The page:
St. John Fisher Roman Catholic Church

30 Jones Hollow Road, Marlborough, CT 06447

We Christians sometimes forget an inconvenient truth that as a result of the Incarnation, Jesus in his humanity was born into a particular culture at a particular time and was subject to the particular prejudices that were present. Oh sure, he pushed its boundaries from time to time; but he was still influenced by the mores of the times.

Case in point: today’s Gospel where for quite a while he is shown to be acting, well, unchristian. Jesus had approached pagan land. To identify the woman Matthew uses a term that was passé at the time: Canaanite, the original settlers in the land that the Jewish people had conquered and who remained somewhat hated enemies ever since. Jesus at first ignored her. The disciples then pleaded with Jesus to send her away. He answered that he didn’t come for anyone but the lost sheep of Israel, effectively cutting her and anyone else that was not Jewish from his mercy, compassion, and salvation. But she wouldn’t give up. She knelt in front of him and begged him. Finally he answered with a rebuke, calling her a dog, a non-person. She cleverly used his answer to cause him to look at her in a different way, recognizing her faith. Jesus was taught a lesson by a foreign woman: to pay attention to those outside his personal mission as he thought to be; you never know where you will find faith.

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Why was Elijah sitting in a cave on Horeb, the mountain of God? It was all because of Jezebel, the pagan queen of Israel and her prophets of Baal.

Elijah had challenged 450 prophets of Baal to a sacrificial duel at Mt. Carmel. Both he and they were to place on wood a young bull prepared for sacrifice but light no fire. Instead both were to call upon their god. Whichever god answered with fire would be declared the winner and worthy of worship. The prophets of Baal spent hours calling him and received no answer. Elijah mocked them and their god/ saying perhaps he’s asleep or meditating or on a journey or retired. They continued calling. “But there was not a sound; no one answered, and no one was listening.” Now it was Elijah’s turn. He built a stone altar, dug a trench around it, put the pieces of the young bull on the wood, and ordered four jars of water to be poured over the holocaust not once, not twice, but three times to ensure it was soaked. What chutzpah! He called upon the Lord and the Lord answered with fire which consumed the sacrifice, the wood, the stones of the altar, the dust, and even the water in the trench! I think he probably thought “Thank you, God.” He then killed all the prophets of Baal. Now this did not sit well with Jezebel who swore to have Elijah killed in the same manner. Of course Elijah escaped to the desert and prayed for death at the hands of the Lord. But an angel of the Lord strengthened him with food and water and he made his way to Horeb, walking 40 days and 40 nights. And that’s why he was in that cave when he heard the command to go outside and stand before the Lord.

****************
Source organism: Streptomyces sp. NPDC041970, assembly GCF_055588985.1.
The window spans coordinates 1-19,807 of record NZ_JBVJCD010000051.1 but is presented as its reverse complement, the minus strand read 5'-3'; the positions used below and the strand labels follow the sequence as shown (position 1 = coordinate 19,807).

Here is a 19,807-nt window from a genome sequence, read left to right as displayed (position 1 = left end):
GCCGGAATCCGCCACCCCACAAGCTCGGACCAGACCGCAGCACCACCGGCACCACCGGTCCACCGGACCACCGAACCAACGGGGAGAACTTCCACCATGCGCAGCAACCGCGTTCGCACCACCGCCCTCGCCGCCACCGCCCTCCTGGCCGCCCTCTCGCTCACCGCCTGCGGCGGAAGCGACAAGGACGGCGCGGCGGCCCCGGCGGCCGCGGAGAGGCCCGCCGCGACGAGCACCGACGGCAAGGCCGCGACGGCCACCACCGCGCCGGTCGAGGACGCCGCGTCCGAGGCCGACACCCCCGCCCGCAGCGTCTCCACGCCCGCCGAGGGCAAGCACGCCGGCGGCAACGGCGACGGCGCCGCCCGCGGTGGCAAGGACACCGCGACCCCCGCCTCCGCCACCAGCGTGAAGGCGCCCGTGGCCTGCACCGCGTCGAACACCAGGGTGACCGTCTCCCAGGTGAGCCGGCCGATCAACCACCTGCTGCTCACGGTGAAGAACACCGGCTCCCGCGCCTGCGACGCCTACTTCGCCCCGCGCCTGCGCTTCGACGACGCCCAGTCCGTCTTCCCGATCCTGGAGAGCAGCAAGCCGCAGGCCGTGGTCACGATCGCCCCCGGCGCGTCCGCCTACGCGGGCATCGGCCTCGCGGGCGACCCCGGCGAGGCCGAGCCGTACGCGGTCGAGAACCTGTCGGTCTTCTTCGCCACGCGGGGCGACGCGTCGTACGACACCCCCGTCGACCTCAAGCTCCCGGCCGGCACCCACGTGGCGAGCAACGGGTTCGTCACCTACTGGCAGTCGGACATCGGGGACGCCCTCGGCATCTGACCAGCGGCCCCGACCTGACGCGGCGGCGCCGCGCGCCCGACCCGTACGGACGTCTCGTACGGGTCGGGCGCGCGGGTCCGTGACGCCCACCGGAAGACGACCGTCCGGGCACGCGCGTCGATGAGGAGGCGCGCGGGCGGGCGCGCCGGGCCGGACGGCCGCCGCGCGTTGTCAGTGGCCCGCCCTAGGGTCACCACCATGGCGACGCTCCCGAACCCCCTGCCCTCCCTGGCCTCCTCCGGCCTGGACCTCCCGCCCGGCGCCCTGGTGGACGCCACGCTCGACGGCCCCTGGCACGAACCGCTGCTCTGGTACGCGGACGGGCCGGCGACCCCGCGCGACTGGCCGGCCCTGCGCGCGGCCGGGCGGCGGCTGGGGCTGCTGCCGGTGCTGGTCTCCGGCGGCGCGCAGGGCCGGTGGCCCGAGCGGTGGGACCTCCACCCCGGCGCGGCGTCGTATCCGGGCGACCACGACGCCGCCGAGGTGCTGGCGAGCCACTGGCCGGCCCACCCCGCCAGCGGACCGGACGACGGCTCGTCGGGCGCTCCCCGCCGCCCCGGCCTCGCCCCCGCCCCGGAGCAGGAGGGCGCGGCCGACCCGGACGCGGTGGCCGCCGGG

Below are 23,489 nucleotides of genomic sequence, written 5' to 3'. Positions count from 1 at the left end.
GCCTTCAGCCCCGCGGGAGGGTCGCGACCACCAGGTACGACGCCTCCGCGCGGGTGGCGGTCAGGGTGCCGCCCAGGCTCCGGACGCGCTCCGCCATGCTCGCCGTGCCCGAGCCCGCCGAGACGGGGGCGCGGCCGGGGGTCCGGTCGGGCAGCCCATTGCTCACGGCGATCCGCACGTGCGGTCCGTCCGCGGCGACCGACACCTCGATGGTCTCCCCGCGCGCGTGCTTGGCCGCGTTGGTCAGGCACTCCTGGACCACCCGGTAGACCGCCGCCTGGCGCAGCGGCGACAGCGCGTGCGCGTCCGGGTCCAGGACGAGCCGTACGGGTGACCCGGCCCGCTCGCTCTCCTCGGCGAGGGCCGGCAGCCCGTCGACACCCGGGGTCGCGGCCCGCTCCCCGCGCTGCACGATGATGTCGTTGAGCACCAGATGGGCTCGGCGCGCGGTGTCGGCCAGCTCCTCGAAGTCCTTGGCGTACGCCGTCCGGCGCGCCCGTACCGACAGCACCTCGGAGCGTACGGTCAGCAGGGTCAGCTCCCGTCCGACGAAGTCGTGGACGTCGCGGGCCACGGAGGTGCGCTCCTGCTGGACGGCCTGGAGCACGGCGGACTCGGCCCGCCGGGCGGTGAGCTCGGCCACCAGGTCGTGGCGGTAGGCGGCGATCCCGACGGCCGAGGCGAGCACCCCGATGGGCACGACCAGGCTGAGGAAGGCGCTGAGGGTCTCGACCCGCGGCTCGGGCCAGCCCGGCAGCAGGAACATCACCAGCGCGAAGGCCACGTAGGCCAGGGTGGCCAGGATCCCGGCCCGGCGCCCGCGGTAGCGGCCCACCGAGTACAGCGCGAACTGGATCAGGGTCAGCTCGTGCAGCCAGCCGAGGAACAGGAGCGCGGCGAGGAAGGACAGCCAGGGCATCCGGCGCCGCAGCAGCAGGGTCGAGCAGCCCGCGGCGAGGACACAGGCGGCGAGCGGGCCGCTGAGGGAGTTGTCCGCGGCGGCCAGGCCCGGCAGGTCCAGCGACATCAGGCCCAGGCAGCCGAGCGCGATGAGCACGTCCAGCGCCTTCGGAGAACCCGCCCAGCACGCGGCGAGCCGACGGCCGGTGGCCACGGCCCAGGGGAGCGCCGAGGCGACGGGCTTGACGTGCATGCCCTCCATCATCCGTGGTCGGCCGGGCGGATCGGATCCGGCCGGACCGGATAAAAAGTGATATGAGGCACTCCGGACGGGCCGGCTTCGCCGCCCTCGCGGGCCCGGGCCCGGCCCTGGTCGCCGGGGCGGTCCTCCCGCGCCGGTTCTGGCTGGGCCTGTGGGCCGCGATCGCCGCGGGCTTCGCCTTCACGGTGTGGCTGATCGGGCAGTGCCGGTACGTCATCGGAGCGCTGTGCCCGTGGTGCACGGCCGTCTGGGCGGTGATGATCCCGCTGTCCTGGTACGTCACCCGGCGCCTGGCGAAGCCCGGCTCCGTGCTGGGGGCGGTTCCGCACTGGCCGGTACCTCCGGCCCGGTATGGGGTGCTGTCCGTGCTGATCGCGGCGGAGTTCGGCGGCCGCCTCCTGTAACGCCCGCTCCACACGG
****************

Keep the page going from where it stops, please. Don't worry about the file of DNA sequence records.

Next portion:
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Jesus had three chosen companions who accompanied him up the mountain: Peter, James and John. About a week earlier Peter had declared Jesus to be the Messiah, the Son of the living God and was told that from now on he was Peter and upon this rock Jesus would build his church. James the elder son of Zebedee was to become head of the church as Jerusalem. And John, James’ brother, was the beloved disciple.

Imagine the feeling that came over those three as they experienced the sight of Jesus becoming radiant as the sun and seeing Moses and Elijah conversing with him. It was more than good to be there; they were overjoyed! And they wanted to remain there. Maybe they were thinking: “It doesn’t get much better than this!” And then an immense fear overshadowed them as they heard the voice of God confirming what Peter had recently professed and pleading with them to listen to Jesus. Confusion then followed as Jesus, now all alone and looking the same as they knew him, touched them, led them down the mountain, and commanded them not to tell anyone what they had seen. How could they not?!

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How’s your financial health these days? What with rising gas, heating oil, and food prices; the sub-prime mortgage mess with banks failures as a result; Freddie and Fannie May being in trouble hoping for relief from the government; all this makes the $600 or $1200 stimulus check seem as only a drop in the bucket.

As the stock market has been tumbling over the last several months, various financial gurus have rather consistently given two pieces of advice.

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No matter how often I weed my garden, within hours more show up. It’s always been a mystery to me. I see no seeds; I certainly didn’t plant them. How did they get there? I would like to claim “an enemy has done this”. But it happens every year and in every place I have had gardens. Is my enemy a stalker?

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Most often when this parable is used for reflection on a retreat or a day of reflection, we are the hearers of the parable and are asked: “How receptive to the word of God are you? Into which category do you place yourself?”

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